Much has been made about this season being “the year of the pitcher”. Well…you could also call it “the year of players hitting a home run in their first Major League at bat”.
Sure, it might be lengthy…but it would be appropriate because on Saturday, Toronto’s J.P. Arencibia became the fifth rookie to go yard in his first at bat this year.
And while 107 players have done the deed all-time…this is the most players to have done it in the same season at this point in the schedule. To make what Arencibia did all the more special, he became just the 27th player to go deep on the first pitch he saw.
This past June, Red Sox outfielder Daniel Nava became an overnight hero in Boston when he sent Joe Blanton’s first offering deep during a 10-2 victory over the Phillies.
I had a chance to catch up with Nava and reminisce about that blast.
HOVG: You made history in your first at bat by becoming just the fourth player in Major League history to hit a grand slam in his first at bat. Even better, only you and Kevin Kouzmanoff did it on the first pitch you saw. Did the thought of going yard ever cross your mind when you stepped up to the plate?
NAVA: No...it never crossed my mind.
HOVG: Walk us through the experience.
NAVA: The situation allowed me the opportunity to get that first pitch. We were trailing at the time and I was simply trying to put something into the outfield to bring home a run and even up the score. I was looking to do this early in the count, it just so happened to happen on the first pitch. I wasn't sitting on a particular pitch…I was more or less looking for anything that was going to allow me to get the job done. Once I made contact I initially thought the ball was in the gap but when I saw (Jayson) Werth take two steps and stop, I realized that it was gone. But the realization of what had happened is something that I still haven't grasped! My whole goal in rounding the bases was to make sure I touched all of them and didn't trip along the way! (Laughs)
HOVG: After you hit that grand slam and became a Boston legend, it came out that you used to leave tickets at the box office for Erin Andrews. Have you heard from the "Dancing with the Stars" finalist yet?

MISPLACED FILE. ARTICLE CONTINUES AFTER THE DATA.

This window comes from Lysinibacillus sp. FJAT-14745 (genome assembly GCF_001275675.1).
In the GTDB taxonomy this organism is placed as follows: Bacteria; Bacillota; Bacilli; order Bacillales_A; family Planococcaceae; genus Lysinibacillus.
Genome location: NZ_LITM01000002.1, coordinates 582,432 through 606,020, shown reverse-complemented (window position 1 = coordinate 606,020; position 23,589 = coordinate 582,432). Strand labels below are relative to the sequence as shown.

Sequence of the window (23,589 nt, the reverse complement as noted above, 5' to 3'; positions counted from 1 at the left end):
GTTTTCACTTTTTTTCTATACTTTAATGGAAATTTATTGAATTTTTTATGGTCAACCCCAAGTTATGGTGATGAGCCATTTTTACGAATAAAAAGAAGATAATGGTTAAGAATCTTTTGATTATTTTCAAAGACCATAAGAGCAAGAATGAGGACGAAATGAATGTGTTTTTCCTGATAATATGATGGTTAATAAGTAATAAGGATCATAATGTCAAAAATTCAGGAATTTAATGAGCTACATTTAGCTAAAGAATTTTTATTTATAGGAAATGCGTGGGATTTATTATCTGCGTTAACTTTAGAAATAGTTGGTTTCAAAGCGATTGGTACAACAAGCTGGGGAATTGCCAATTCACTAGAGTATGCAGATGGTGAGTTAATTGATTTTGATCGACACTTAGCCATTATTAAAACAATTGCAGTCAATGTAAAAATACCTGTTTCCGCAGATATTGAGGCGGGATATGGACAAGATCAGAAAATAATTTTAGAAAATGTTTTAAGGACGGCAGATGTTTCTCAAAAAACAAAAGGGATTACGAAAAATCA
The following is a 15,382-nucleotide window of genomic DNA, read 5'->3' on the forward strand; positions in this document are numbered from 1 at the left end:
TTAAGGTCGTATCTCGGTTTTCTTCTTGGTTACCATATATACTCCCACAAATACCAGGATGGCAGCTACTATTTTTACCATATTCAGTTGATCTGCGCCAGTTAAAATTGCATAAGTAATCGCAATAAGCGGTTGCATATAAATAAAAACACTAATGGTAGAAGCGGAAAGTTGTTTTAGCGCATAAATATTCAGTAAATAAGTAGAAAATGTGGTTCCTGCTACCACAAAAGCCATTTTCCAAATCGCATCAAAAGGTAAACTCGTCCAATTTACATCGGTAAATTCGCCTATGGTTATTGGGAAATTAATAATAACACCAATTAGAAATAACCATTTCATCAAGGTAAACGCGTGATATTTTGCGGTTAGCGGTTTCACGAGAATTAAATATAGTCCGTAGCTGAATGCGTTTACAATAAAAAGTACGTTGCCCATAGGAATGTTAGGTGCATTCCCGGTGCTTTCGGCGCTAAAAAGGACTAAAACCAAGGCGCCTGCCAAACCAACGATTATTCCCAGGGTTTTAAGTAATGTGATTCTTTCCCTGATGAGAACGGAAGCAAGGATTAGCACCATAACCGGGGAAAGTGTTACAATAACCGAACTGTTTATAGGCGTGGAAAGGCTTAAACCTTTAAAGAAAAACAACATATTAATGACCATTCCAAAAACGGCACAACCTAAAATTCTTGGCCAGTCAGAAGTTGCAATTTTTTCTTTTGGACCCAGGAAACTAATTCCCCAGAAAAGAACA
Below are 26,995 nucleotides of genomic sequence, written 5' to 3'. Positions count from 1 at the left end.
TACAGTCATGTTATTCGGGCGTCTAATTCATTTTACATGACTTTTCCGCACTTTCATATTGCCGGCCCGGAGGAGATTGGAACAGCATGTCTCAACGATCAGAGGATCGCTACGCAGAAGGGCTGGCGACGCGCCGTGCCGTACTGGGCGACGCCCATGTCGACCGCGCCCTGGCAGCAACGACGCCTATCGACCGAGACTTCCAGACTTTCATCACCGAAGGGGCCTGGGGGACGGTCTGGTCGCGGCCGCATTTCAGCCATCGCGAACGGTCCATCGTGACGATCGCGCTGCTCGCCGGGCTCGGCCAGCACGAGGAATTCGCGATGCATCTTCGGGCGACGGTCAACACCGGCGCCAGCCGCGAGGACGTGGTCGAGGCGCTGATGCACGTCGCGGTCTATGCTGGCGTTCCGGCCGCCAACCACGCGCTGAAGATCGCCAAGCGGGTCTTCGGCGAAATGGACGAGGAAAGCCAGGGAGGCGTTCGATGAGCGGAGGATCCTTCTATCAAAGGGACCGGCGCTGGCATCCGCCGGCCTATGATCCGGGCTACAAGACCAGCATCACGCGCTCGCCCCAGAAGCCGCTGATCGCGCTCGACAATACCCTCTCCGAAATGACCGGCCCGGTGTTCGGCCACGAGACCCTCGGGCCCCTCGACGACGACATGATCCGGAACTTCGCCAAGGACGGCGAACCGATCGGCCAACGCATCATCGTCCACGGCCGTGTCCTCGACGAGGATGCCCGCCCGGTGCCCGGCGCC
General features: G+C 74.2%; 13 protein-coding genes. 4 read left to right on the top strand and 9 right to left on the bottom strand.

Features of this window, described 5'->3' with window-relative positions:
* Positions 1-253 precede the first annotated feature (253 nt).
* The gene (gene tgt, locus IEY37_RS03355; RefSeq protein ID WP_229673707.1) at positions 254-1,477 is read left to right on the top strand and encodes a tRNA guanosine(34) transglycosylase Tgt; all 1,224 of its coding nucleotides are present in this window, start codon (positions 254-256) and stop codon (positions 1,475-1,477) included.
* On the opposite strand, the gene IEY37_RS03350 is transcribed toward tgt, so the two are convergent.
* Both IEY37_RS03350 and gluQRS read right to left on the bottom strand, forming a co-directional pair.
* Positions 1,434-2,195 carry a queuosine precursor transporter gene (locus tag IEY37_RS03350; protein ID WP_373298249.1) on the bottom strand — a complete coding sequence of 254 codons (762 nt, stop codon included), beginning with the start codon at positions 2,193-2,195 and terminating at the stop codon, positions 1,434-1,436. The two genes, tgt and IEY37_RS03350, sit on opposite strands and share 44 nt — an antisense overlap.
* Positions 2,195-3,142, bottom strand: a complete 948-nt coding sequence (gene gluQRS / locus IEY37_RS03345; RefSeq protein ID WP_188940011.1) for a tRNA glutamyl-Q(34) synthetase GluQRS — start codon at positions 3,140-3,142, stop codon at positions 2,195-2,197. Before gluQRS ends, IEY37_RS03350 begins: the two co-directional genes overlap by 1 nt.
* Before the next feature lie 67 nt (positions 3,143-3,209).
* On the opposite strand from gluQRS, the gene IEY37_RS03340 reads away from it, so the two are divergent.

NAVA: (Laughs) I haven't talked with her. I'm sure she's got plenty of better things to do. Hopefully I'll get a chance to at least meet her. (Laughs)
HOVG: You spent some considerable time earlier this season patrolling the same patch of grass that Ted Williams, Carl Yastrzemski, Jim Rice and Manny Ramirez called home...what's that like?
NAVA: To have the opportunity to play left, which as you mentioned is the same ground some of baseballs greats have played, is exciting! Those guys have obviously made Fenway, as well as leftfield, a special place to play.
HOVG: What's next for Daniel Nava...what keeps you motivated?
NAVA: What's next? Well I learned a lot while I was up in Boston, but at the moment I'm back in Pawtucket, so I'm trying to work on my defense and tightening up my routes to balls and reads off the ball. In general, I’m trying to put myself in the best position I can on every pitch to make a play when a ball is hit my way. I have to say that this entire experience has been a lot of fun. I've learned a lot and know I still have a lot to learn. But I thank God everyday for the opportunities I've had and I hope there are more in the future.
Daniel Nava has bounced between Boston and their Triple-A affiliate Pawtucket this season. With the PawSox, he is hitting .297 with nine home runs and 44 RBI. In his 30-game stint with the Red Sox, he played a flawless leftfield and batted .290 with, yes…that one historic home run.